1 All boiling is done in vacuum kettles and pans. These are air-tight vessels from which part of the air has been drawn out to lower the boiling-point and so avoid burning the syrup.
It is rarely adulterated. But it is blued, much as clothes are. Manufacturers declare it would not sell if left its natural creamy color. What do you think about this?
The uncrystallizable syrup separated from sugar forms molasses. "Porto Rico" molasses is darker than "New Orleans." Modern methods of sugar-making do not produce the rich dark molasses of former days.
Test molasses with litmus paper. Is it acid or alkaline? If acid, put a little in a test-tube and add a pinch of baking-soda. Test again. What does the foaming of the molasses show? (P. 108.)
Old-fashioned molasses was distinctly acid, and soda could be used with it to make batters light. If molasses is only slightly acid, or if only a little molasses is called for by the recipe, some baking-powder must be used besides the soda. Canned molasses may not be acid at all.
Table syrup is also made from cane-juice.
Weak acid acts on starch as diastase (amylase) does, converting it into a mixture of sugars and gums, finally into glucose. In this way great quantities of syrup are made from starch and sold as "glucose" or "corn-syrup." The process is stopped when the liquor is about half dextrose and half dextrin. It contains a small quantity of mineral matter, which gets in during manufacture. Neutralized and purified, it forms a clear syrup. As it is almost tasteless, it is usually flavored with cane-sugar. This "commercial glucose" is said to be essential to the making of some kinds of candy. As it is much cheaper than cane-sugar, manufacturers who use it in canned fruits are required by law to so state on the label. Solid glucose (commercial dextrose) is used for manufacturing purposes only. It comes in angular pieces, light-brown in color and brittle.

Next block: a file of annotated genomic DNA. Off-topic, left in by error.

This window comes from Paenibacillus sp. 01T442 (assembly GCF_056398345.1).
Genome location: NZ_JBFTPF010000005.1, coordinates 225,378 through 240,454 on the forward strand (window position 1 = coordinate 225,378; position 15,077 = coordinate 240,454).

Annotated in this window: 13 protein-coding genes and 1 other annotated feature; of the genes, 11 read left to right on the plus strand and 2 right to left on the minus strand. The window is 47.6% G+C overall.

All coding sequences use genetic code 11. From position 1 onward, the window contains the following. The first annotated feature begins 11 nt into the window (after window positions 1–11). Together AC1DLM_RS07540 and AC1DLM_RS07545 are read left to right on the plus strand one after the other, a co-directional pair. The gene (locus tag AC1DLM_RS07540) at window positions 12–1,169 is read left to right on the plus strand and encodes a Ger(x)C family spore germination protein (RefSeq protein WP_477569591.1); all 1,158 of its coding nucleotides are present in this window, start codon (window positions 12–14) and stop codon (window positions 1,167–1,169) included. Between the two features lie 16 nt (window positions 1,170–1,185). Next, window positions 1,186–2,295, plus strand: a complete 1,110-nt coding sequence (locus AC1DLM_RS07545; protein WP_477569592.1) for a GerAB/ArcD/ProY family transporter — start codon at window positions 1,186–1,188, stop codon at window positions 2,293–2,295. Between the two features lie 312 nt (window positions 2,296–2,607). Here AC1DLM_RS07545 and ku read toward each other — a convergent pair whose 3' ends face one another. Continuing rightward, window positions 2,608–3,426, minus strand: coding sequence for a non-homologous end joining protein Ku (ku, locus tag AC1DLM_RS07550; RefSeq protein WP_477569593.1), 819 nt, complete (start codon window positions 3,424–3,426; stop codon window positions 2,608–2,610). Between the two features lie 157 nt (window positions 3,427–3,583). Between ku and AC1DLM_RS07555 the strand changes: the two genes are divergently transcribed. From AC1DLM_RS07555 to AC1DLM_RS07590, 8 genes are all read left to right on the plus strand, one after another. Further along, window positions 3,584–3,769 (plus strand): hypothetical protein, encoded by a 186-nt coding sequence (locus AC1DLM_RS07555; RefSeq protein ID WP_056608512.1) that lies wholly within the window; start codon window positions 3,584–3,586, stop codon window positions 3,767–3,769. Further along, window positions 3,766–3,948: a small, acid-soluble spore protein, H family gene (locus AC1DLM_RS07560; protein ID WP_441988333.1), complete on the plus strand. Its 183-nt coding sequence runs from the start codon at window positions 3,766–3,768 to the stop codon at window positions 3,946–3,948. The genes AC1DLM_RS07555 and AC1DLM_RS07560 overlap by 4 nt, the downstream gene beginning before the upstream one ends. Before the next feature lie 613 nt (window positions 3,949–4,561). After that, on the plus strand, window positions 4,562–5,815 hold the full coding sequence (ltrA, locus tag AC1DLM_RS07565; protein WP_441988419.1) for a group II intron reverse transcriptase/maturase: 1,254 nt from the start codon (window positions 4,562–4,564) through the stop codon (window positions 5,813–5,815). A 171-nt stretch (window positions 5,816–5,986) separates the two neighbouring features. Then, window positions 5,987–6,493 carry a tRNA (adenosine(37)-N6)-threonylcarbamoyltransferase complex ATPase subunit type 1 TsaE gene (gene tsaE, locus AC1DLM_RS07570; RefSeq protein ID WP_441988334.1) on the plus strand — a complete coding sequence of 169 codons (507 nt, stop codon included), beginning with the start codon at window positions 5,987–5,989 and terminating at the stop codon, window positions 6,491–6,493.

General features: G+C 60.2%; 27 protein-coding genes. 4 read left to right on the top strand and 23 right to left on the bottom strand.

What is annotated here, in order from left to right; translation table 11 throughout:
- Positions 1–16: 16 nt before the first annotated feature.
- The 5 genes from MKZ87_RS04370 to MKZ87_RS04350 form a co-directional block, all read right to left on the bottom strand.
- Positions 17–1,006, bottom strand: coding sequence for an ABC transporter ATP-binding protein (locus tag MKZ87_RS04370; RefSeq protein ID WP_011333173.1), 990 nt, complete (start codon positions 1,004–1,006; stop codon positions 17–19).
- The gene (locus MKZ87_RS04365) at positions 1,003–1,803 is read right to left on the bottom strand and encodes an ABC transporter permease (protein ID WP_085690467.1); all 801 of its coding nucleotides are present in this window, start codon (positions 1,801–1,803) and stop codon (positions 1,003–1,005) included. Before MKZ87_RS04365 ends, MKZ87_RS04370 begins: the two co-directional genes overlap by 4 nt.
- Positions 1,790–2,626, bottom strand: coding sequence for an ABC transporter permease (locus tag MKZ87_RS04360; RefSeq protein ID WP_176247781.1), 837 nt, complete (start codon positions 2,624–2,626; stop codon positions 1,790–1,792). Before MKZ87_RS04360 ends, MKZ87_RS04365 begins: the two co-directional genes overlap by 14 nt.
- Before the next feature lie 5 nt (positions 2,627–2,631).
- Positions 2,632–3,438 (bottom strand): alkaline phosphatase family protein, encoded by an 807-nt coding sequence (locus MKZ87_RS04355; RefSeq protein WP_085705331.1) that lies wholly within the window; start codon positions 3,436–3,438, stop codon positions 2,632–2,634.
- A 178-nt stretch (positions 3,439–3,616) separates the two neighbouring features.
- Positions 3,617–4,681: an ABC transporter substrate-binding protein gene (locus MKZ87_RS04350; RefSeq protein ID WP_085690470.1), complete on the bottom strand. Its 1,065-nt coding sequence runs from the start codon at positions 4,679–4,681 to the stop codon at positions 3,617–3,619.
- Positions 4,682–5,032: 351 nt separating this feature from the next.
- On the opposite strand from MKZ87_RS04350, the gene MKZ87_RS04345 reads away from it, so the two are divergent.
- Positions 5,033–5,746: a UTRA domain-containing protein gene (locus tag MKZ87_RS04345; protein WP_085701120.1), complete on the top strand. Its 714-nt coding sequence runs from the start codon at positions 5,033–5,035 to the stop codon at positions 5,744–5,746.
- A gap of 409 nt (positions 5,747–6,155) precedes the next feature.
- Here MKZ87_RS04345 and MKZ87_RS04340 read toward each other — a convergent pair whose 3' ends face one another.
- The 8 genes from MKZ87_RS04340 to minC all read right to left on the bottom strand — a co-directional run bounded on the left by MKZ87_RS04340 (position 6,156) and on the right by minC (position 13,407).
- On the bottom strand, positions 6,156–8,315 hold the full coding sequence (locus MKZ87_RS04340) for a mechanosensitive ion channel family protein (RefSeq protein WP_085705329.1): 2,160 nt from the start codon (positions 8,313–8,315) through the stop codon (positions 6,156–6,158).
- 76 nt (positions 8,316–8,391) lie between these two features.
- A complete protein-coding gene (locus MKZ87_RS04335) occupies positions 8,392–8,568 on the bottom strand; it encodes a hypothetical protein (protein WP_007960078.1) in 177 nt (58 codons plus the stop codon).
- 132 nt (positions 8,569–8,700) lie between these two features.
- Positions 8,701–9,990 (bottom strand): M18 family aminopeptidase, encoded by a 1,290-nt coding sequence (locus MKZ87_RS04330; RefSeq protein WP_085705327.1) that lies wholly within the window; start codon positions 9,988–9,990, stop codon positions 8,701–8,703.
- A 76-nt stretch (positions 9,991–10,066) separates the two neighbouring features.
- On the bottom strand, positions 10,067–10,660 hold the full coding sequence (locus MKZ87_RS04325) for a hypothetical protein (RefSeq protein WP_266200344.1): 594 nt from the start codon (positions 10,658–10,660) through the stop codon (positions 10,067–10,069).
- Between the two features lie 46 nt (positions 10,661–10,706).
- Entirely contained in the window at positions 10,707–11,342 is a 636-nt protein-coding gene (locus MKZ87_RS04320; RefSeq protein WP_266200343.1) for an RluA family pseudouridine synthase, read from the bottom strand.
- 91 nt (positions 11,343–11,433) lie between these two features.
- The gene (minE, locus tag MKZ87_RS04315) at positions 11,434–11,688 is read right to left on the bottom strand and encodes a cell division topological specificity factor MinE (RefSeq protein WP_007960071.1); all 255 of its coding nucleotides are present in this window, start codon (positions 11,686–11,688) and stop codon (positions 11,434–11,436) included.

Sugar is digested in the small intestine, where it is split into glucose and fructose. In small quantities it is completely digestible, and is rapidly absorbed. When eaten in excess, some of it is likely to undergo acid fermentation instead of digestion.
Sugar is equal to starch as a source of muscular energy. Ordinarily we could not substitute sugar wholly for starch, because sugar is too rapidly digested to be handled by the body as advantageously as starch is. But in cases where great energy must be exerted in a short time, increasing the amount of sugar in the diet gives working power and delays fatigue. It has been noticed that lumbermen and hard-working farmers consume quantities of cakes, preserves, and other sweet stuff. Athletes and soldiers on the march tire less quickly when allowed extra sugar. It is natural that children, who are so active, should crave sugar, and right for them to have a certain amount of it. One virtue of sugar is its flavor, which makes other foodstuffs more palatable. There is danger, however, of its being used to excess just because it tastes good. It is a mistake to use so much sugar, either in cooking or at the table, that the mildly pleasant flavors of other foods are lost. Lunching on sweets and habitually eating candy between meals overburdens the system. Home-made candy is safest, especially for children.
U. S. Department of Agriculture Office of Experiment Stations A. C. True: Director
C. F. Langworthy
Expert in Charge of Nutrition Investigation;
Composition Of Food Materials.